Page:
Welcome back to Mid-Week Meditations, Lifehacker's weekly dip into the pool of stoic wisdom, and a guide to using its waters to reflect on and improve your life.
Photo: Matt Dickman
This week's selection comes from the Meditations of Marcus Aurelius. He offers some straightforward advice on avoiding attachment to material things, titles and praise:
What It Means
This lesson is pretty straightforward, but profound. When something comes your way - be it status, praise or material things - accept it with humility, and be mindful that just because you've received that thing it doesn't you are more important than anyone else. Then, do not attach yourself to what you've gained. That way, when you inevitably lose it, you are able to carry on unfazed.
What To Take From It
Aurelius believed that true happiness could only come from an internal source: Your mind or soul. To the Stoics, spending your life in pursuit of worldly things, such as material goods, wealth, social status, meaningless titles, and praise from others, is a road to misery and disappointment. After all, the more you want, the poorer you'll feel. If these things come your way, it's OK to accept them, but only with calculated diffidence. For nothing is everlasting, and one day it will be gone.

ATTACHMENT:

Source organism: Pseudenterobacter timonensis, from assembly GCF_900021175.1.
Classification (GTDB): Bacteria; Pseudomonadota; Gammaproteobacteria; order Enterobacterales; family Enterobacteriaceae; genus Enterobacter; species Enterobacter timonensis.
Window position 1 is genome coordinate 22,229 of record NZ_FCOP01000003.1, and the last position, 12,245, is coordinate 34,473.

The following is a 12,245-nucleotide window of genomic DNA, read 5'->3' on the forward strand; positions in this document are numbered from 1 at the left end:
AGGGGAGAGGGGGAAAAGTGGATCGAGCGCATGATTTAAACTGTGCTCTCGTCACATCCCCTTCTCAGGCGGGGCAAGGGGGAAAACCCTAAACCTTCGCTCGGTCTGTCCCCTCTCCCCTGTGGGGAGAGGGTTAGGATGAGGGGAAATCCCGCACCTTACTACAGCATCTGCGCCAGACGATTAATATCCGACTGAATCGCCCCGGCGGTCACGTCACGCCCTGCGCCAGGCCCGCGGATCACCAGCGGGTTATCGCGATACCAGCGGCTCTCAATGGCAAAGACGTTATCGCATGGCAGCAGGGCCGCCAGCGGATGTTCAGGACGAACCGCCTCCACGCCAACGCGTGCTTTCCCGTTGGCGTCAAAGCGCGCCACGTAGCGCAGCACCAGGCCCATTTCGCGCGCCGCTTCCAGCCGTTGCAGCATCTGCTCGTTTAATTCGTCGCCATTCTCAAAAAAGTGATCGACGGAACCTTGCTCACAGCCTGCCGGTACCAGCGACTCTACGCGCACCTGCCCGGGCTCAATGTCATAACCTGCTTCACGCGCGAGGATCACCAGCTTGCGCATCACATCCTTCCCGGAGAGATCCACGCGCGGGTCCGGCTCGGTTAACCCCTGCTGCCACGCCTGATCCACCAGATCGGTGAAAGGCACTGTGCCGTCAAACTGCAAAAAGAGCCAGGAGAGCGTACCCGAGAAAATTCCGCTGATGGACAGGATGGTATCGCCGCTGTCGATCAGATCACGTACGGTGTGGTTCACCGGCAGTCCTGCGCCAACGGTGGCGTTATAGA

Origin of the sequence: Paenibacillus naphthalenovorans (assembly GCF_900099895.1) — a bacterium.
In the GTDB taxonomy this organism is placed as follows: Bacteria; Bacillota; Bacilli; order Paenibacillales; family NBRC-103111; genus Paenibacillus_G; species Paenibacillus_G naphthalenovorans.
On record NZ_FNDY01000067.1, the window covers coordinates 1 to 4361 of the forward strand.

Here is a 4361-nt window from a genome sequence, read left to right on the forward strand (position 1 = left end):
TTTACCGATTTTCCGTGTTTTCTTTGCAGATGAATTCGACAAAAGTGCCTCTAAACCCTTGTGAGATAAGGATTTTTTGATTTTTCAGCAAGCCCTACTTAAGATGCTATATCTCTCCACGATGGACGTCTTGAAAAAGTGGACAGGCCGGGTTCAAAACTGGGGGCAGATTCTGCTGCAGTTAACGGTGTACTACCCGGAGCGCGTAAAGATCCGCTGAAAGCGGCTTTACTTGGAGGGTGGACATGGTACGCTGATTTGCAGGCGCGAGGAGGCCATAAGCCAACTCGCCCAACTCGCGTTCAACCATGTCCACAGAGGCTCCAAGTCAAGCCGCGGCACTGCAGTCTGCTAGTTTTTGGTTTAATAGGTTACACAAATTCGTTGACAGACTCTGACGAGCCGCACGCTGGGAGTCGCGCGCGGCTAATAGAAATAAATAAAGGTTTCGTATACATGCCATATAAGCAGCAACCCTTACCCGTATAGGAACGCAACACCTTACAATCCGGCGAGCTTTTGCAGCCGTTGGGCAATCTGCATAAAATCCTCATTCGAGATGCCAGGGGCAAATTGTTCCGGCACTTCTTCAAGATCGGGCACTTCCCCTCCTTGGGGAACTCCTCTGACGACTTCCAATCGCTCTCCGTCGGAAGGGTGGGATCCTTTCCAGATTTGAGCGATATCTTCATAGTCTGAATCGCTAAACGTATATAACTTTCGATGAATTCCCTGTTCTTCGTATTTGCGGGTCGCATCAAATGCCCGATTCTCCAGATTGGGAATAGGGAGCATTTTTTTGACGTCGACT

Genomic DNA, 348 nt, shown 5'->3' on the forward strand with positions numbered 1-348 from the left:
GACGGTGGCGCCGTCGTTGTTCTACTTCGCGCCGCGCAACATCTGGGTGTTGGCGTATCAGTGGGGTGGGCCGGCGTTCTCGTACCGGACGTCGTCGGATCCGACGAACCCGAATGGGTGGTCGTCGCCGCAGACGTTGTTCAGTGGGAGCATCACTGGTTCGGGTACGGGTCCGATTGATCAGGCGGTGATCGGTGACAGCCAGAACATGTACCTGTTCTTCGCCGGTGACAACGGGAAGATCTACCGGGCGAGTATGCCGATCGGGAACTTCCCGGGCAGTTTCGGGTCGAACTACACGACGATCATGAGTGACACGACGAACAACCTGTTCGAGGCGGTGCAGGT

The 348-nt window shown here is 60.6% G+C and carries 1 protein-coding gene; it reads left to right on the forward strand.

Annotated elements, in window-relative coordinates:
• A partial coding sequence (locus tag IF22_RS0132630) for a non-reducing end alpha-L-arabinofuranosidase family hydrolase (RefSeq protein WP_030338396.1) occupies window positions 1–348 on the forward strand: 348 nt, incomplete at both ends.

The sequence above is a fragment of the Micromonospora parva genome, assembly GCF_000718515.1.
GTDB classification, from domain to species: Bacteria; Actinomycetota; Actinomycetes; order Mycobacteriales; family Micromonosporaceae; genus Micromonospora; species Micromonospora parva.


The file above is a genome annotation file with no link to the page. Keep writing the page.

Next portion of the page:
Avoid attachment to such worldly things as best you can. It's an enemy of contentedness - one that you've manifested within yourself. That attachment, that desperate need for acclaim and affluence, is the cause of suffering for many people. But it doesn't have to be that way for you, friend! When it's time to let something go, do so with indifference. It was never yours. It belongs to nature, to the universe, and you're time with it is over. While indifference might seem apathetic, it's what grants you the ability to conquer attachment, and the hardship that comes with it, once and for all. You should be more than your things, your status, your money. Be thankful when things go your way, but be accepting when the tables turn. Otherwise you'll only make yourself miserable.
You can read the entirety of Meditations for free here.